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Panic as Man Burns Crumpets

ebook / ISBN-13: 9781472145789

Price: £16.99

ON SALE: 1st July 2021

Genre: Biography & True Stories / Memoirs

Select a format:

Hardcover
‘For those who know about provincial newspapers, this will be a classic and a gem. Those who don’t know will envy what they have missed’
MELVYN BRAGG

‘Brisk and entertaining. A very readable love letter to a disappearing world, told with verve and tenderness’
STUART MACONIE, author of Pies and Prejudice

‘Gut-bustingly funny, poignant and packed with astonishing insider information’
M. W. CRAVEN, author of the award-winning The Puppet Show

‘Local journalism has never seemed more exotic than in this part-memoir, part-ode to that disappearing art, which is as funny as it is endearing . . . Told with a tender fondness, the bonkers, baffling but vital world of local press is paraded with the style that it deserves’
JONATHAN WHITELAW, Sun

‘Refreshingly honest, engagingly self-deprecating, tremendously funny and more than a little heartbreaking. By far my favourite read of the year so far’
MIKE WARD, TV critic, Daily Express/Daily Star

‘Local publishers . . . need to hold on to thoughtful, dedicated writers such as Roger Lytollis, or his book will be an epitaph to a centuries-old industry’
IAN BURRELL, i paper

‘Anyone who has ever worked at a local newspaper, or wondered what it is like, should read this book’
DOMINIC PONSFORD, media editor at New Statesman Media Group/editor-in-chief at Press Gazette

‘[Lytollis] writes with clarity, comically self-effacing honesty and surprising poignancy . . . [this is] the story of what it is like to love what you do, and be great at it, and to watch it collapse around you in slow motion’
ROBYN VINTER, Guardian

‘For anyone wondering where their local press went, this is as clear an account of how it was pickpocketed, drained of blood, and left to die as you’ll find’
ED NEEDHAM, Strong Words magazine

Panic as Man Burns Crumpets gives a powerful, if not to say dismaying, overview of an industry in terminal decline’
NAT SEGNIT, Times Literary Supplement

You dreamed of being a journalist and the dream has come true. You love working for your local paper . . . although not everything is as you imagined.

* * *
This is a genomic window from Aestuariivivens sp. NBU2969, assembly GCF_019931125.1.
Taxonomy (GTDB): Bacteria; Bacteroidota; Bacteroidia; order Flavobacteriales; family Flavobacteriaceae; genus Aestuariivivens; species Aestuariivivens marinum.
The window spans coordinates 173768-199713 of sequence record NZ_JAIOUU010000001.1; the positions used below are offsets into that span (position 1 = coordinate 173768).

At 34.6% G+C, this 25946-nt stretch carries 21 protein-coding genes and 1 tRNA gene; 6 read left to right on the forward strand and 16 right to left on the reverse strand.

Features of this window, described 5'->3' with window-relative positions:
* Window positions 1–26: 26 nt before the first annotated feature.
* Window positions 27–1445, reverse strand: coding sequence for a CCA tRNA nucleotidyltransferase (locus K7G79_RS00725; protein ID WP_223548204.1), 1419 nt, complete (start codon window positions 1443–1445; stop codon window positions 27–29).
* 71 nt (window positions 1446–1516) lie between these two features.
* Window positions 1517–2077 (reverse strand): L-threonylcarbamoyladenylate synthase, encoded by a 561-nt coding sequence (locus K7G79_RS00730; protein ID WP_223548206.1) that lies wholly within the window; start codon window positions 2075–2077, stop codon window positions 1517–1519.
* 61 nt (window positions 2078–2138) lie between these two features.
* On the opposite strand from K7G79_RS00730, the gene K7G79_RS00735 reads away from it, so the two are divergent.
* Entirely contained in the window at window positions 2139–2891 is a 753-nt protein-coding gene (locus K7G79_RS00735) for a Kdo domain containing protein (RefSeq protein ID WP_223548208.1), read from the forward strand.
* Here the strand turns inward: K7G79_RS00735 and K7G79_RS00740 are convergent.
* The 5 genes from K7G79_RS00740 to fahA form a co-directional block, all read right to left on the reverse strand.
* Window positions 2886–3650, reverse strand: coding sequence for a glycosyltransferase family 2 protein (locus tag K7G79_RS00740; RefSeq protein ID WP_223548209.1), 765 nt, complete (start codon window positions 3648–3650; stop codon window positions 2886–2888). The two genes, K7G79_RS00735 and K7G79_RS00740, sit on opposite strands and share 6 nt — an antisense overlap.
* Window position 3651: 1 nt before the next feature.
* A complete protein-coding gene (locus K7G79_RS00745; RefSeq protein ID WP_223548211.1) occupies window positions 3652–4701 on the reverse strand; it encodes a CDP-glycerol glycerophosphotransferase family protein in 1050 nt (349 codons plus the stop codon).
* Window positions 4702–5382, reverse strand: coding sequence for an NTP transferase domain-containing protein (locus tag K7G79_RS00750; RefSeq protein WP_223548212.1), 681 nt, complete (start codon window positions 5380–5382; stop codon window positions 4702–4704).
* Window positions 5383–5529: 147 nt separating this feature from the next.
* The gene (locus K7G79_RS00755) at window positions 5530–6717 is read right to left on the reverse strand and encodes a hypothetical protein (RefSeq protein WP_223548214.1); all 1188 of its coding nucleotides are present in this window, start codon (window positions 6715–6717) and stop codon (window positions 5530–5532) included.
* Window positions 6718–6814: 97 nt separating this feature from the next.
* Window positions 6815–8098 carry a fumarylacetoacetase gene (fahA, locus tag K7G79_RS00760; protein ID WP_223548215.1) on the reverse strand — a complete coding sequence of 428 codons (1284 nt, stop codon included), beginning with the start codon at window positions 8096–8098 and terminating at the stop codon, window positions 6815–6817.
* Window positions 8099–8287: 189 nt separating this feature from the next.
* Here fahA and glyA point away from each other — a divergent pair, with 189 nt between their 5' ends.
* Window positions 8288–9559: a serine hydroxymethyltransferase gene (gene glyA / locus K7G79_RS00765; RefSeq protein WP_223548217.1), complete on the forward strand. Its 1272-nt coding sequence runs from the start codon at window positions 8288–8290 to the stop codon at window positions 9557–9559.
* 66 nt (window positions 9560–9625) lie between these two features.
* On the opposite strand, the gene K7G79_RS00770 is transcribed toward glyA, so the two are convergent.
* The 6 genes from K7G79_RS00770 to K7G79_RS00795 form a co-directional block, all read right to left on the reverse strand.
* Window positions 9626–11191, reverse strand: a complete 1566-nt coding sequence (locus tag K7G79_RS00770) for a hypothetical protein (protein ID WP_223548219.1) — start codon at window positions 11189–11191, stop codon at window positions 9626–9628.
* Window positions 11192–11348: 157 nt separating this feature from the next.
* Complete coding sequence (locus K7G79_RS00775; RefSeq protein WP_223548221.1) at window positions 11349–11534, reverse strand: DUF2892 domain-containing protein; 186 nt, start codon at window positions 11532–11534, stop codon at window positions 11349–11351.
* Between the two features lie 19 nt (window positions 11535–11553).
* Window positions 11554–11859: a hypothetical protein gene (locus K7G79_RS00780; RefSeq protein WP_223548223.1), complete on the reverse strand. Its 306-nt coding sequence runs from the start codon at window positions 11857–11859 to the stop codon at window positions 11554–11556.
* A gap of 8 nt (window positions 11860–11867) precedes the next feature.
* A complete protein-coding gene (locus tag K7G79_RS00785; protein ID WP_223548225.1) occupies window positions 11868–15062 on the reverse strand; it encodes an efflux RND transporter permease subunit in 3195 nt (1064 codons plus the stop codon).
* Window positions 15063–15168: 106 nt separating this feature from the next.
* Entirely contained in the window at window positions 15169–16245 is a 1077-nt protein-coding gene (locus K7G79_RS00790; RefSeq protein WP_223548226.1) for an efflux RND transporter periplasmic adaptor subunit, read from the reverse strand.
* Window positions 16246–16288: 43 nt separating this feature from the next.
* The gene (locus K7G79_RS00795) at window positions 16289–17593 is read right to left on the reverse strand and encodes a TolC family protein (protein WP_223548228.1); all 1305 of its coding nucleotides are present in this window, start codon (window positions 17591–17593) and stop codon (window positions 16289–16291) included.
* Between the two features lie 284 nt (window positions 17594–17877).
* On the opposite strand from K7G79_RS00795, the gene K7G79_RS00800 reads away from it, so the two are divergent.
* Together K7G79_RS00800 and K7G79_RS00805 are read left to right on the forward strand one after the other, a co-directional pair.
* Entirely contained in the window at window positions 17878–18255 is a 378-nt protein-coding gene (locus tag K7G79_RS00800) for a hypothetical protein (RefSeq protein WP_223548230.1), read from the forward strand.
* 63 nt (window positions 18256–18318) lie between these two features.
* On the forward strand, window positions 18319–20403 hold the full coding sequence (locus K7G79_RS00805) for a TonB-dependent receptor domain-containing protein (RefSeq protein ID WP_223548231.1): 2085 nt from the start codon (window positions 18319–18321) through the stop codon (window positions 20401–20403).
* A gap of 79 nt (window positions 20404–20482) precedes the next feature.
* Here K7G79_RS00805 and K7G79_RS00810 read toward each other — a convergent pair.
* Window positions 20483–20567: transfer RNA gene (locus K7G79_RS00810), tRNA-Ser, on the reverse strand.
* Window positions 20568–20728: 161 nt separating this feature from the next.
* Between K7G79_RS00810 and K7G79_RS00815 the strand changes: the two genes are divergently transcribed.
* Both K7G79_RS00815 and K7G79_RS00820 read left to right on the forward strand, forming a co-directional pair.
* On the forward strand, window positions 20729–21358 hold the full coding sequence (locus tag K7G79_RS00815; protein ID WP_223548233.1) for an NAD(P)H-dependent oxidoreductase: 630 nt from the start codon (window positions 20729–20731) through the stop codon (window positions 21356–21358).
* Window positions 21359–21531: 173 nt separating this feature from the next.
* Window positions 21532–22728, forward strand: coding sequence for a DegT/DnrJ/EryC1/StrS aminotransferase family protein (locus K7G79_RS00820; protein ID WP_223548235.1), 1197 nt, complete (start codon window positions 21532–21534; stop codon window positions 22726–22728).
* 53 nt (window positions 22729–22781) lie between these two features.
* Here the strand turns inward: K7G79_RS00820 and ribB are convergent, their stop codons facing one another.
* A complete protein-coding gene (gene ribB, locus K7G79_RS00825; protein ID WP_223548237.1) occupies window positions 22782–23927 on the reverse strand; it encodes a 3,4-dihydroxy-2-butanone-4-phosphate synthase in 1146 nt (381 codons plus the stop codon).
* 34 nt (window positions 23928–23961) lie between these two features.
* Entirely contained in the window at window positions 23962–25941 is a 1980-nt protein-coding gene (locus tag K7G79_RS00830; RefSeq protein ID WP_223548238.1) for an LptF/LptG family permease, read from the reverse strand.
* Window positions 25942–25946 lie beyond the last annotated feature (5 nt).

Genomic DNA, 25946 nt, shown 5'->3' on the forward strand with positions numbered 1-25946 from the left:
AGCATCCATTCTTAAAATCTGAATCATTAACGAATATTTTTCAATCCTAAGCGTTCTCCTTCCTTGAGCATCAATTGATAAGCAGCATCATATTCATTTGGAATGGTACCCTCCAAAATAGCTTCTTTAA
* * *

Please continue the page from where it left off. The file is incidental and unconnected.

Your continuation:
You embarrass yourself with a range of celebrities, from John Hurt to Jordan. Your best story is ‘The Man With the Pigeon Tattoo’.


A former colleague interviews President Trump. You urinate in the president of the Mothers’ Union’s garden.

Your appearance as a hard-hitting columnist on a BBC talk show does not go well. And being photographed naked is only the second most humiliating thing to happen one infamous afternoon.

There are serious stories, such as a mass shooting, a devastating flood, and the search for Madeleine McCann.

Meanwhile local papers are dying. Your building is crumbling and your readership is dwindling. Your carefully crafted features are read by fewer people than a story about fancy dress for dogs.

Panic as Man Burns Crumpets is the inside story of local newspapers during the past twenty-five years, told in a way that’s funny, poignant and revealing.

Reviews

Brisk and entertaining. A very readable love letter to a disappearing world, told with verve and tenderness.
STUART MACONIE, author of <i>Pies and Prejudice</i> and BBC Radio 6 Music presenter
Local publishers . . . need to hold on to thoughtful, dedicated writers such as Roger Lytollis, or his book will be an epitaph to a centuries-old industry.
Ian Burrell, i paper
Panic as Man Burns Crumpets gives a powerful, if not to say dismaying, overview of an industry in terminal decline.
Nat Segnit, Times Literary Supplement
Local journalism has never seemed more exotic than in this part-memoir, part-ode to that disappearing art, which is as funny as it is endearing . . . Told with a tender fondness, the bonkers, baffling but vital world of local press is paraded with the style that it deserves.
Jonathan Whitelaw, Sun
Very funny, very witty, very moving . . . packed with incidents, insights and a real feeling for provincial life at its best . . . For those who know about provincial newspapers, this will be a classic and a gem. Those who don't know will envy what they have missed . . . It really is a terrific piece of work.
Melvyn Bragg
A love letter to the trade, though written with a touch of the poison pen.
Colin Freeman, Telegraph
For anyone wondering where their local press went, this is as clear an account of how it was pickpocketed, drained of blood, and left to die as you'll find.
Ed Needham, Strong Words magazine
[Lytollis] writes with clarity, comically self-effacing honesty and surprising poignancy . . . But this book is not really about him. It is simply the story of what it is like to love what you do, and be great at it, and to watch it collapse around you in slow motion. It is about the regressive form of 'progress' that the news industry has been subjected to for the last 25 years, and what it does to the people who are part of that system and the communities that can no longer rely on it.
Robyn Vinter, Guardian
Refreshingly honest, engagingly self-deprecating, tremendously funny and more than a little heartbreaking. By far my favourite read of the year so far.
Mike Ward, TV critic, <i>Daily Express</i>/<i>Daily Star</i>
Anyone who has ever worked at a local newspaper, or wondered what it is like, should read this book.
Dominic Ponsford, media editor at New Statesman Media Group/editor-in-chief at <i>Press Gazette</i>
This was the only book I read in one sitting this year and if you're lucky enough to get your hands on a copy, you'll soon understand why. It's gut-bustingly funny, poignant and packed with astonishing insider information.
M. W. Craven, author of the award-winning <i>The Puppet Show</i>